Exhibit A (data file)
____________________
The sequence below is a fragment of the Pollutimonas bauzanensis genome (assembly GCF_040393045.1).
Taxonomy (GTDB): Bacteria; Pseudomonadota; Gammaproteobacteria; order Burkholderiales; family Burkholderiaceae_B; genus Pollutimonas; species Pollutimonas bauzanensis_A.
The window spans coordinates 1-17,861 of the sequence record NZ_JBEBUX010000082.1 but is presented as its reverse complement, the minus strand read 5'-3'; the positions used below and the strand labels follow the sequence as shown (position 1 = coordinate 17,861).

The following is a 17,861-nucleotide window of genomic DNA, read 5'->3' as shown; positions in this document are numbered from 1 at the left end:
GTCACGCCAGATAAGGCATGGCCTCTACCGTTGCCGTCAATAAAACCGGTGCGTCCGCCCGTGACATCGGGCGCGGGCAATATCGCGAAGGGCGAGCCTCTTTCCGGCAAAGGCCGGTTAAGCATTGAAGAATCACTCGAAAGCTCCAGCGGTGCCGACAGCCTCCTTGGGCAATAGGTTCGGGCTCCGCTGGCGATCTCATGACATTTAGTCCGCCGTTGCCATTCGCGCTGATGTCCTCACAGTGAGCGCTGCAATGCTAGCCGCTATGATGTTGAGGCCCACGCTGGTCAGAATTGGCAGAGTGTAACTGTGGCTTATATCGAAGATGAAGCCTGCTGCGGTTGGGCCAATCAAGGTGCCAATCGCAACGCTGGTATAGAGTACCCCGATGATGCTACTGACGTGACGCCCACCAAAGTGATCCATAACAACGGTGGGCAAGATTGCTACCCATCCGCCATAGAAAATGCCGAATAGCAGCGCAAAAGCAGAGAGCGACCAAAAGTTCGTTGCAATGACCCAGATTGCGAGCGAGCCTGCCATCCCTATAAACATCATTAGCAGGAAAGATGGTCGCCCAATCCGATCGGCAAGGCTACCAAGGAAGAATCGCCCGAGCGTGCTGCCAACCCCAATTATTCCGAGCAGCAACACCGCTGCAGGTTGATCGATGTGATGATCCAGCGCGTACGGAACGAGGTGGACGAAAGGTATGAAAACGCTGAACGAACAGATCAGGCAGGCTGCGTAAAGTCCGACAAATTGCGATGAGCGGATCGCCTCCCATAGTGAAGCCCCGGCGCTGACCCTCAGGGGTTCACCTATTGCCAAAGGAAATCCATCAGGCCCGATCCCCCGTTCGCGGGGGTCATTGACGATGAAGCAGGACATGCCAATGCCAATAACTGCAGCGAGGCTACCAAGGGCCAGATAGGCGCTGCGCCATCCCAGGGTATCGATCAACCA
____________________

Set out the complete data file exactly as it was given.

The sequence below is a fragment of the Pollutimonas bauzanensis genome (assembly GCF_040393045.1).
Taxonomy (GTDB): Bacteria; Pseudomonadota; Gammaproteobacteria; order Burkholderiales; family Burkholderiaceae_B; genus Pollutimonas; species Pollutimonas bauzanensis_A.
The window spans coordinates 1-17,861 of the sequence record NZ_JBEBUX010000082.1 but is presented as its reverse complement, the minus strand read 5'-3'; the positions used below and the strand labels follow the sequence as shown (position 1 = coordinate 17,861).

The following is a 17,861-nucleotide window of genomic DNA, read 5'->3' as shown; positions in this document are numbered from 1 at the left end:
GTCACGCCAGATAAGGCATGGCCTCTACCGTTGCCGTCAATAAAACCGGTGCGTCCGCCCGTGACATCGGGCGCGGGCAATATCGCGAAGGGCGAGCCTCTTTCCGGCAAAGGCCGGTTAAGCATTGAAGAATCACTCGAAAGCTCCAGCGGTGCCGACAGCCTCCTTGGGCAATAGGTTCGGGCTCCGCTGGCGATCTCATGACATTTAGTCCGCCGTTGCCATTCGCGCTGATGTCCTCACAGTGAGCGCTGCAATGCTAGCCGCTATGATGTTGAGGCCCACGCTGGTCAGAATTGGCAGAGTGTAACTGTGGCTTATATCGAAGATGAAGCCTGCTGCGGTTGGGCCAATCAAGGTGCCAATCGCAACGCTGGTATAGAGTACCCCGATGATGCTACTGACGTGACGCCCACCAAAGTGATCCATAACAACGGTGGGCAAGATTGCTACCCATCCGCCATAGAAAATGCCGAATAGCAGCGCAAAAGCAGAGAGCGACCAAAAGTTCGTTGCAATGACCCAGATTGCGAGCGAGCCTGCCATCCCTATAAACATCATTAGCAGGAAAGATGGTCGCCCAATCCGATCGGCAAGGCTACCAAGGAAGAATCGCCCGAGCGTGCTGCCAACCCCAATTATTCCGAGCAGCAACACCGCTGCAGGTTGATCGATGTGATGATCCAGCGCGTACGGAACGAGGTGGACGAAAGGTATGAAAACGCTGAACGAACAGATCAGGCAGGCTGCGTAAAGTCCGACAAATTGCGATGAGCGGATCGCCTCCCATAGTGAAGCCCCGGCGCTGACCCTCAGGGGTTCACCTATTGCCAAAGGAAATCCATCAGGCCCGATCCCCCGTTCGCGGGGGTCATTGACGATGAAGCAGGACATGCCAATGCCAATAACTGCAGCGAGGCTACCAAGGGCCAGATAGGCGCTGCGCCATCCCAGGGTATCGATCAACCA